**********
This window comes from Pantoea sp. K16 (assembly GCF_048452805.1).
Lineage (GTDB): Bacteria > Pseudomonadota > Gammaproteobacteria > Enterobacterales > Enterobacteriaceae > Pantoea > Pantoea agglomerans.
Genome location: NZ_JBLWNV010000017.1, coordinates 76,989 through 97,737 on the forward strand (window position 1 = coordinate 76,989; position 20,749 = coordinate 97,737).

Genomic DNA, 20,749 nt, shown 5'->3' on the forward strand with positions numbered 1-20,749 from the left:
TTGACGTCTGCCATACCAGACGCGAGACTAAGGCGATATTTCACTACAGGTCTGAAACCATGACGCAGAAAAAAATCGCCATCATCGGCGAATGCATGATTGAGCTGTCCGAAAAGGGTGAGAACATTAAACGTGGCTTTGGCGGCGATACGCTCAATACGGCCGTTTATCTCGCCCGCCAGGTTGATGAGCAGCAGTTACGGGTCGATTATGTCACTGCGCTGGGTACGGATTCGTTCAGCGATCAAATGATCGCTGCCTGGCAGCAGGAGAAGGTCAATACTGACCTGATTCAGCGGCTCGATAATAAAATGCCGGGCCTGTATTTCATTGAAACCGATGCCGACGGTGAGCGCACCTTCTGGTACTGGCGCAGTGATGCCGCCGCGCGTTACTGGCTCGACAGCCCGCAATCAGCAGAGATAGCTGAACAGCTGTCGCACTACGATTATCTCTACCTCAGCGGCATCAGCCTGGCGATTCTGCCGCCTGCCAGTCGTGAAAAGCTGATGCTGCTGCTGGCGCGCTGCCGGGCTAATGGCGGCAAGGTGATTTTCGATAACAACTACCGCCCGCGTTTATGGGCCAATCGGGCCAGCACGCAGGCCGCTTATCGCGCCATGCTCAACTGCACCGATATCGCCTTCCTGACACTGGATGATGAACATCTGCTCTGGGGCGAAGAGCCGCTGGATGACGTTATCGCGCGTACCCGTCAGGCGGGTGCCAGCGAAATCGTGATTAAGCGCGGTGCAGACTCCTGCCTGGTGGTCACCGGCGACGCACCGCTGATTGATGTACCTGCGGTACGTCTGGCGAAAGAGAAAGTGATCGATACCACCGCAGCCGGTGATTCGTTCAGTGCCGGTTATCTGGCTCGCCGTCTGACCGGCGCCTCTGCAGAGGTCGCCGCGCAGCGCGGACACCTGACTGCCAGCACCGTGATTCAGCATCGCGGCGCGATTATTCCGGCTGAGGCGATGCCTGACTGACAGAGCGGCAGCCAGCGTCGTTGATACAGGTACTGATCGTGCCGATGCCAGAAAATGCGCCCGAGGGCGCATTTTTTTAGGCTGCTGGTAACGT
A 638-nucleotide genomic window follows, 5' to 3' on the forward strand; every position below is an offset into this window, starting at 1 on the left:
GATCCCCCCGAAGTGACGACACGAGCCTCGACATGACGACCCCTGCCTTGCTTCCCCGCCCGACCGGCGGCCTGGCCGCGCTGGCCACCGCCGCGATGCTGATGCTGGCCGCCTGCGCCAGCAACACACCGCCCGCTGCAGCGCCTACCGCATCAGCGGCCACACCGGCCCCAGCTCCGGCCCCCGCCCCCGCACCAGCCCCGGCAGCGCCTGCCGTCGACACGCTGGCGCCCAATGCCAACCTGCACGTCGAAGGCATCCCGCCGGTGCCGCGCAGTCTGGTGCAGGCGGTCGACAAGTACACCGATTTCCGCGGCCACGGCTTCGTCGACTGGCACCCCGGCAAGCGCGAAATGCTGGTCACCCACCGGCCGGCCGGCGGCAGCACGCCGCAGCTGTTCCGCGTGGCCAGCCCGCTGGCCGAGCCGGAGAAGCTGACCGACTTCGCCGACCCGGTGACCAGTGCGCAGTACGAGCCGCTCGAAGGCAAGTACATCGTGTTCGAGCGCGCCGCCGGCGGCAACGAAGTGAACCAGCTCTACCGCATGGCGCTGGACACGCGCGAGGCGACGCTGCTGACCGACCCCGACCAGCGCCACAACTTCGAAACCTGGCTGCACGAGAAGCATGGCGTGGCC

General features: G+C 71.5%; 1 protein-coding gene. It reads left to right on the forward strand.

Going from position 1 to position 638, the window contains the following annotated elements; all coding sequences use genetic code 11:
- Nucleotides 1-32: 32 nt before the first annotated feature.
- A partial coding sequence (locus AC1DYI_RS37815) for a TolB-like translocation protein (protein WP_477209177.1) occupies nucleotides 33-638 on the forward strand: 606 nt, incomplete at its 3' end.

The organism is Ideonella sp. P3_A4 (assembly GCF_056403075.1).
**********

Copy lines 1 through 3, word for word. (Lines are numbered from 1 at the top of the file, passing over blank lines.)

This window comes from Pantoea sp. K16 (assembly GCF_048452805.1).
Lineage (GTDB): Bacteria > Pseudomonadota > Gammaproteobacteria > Enterobacterales > Enterobacteriaceae > Pantoea > Pantoea agglomerans.
Genome location: NZ_JBLWNV010000017.1, coordinates 76,989 through 97,737 on the forward strand (window position 1 = coordinate 76,989; position 20,749 = coordinate 97,737).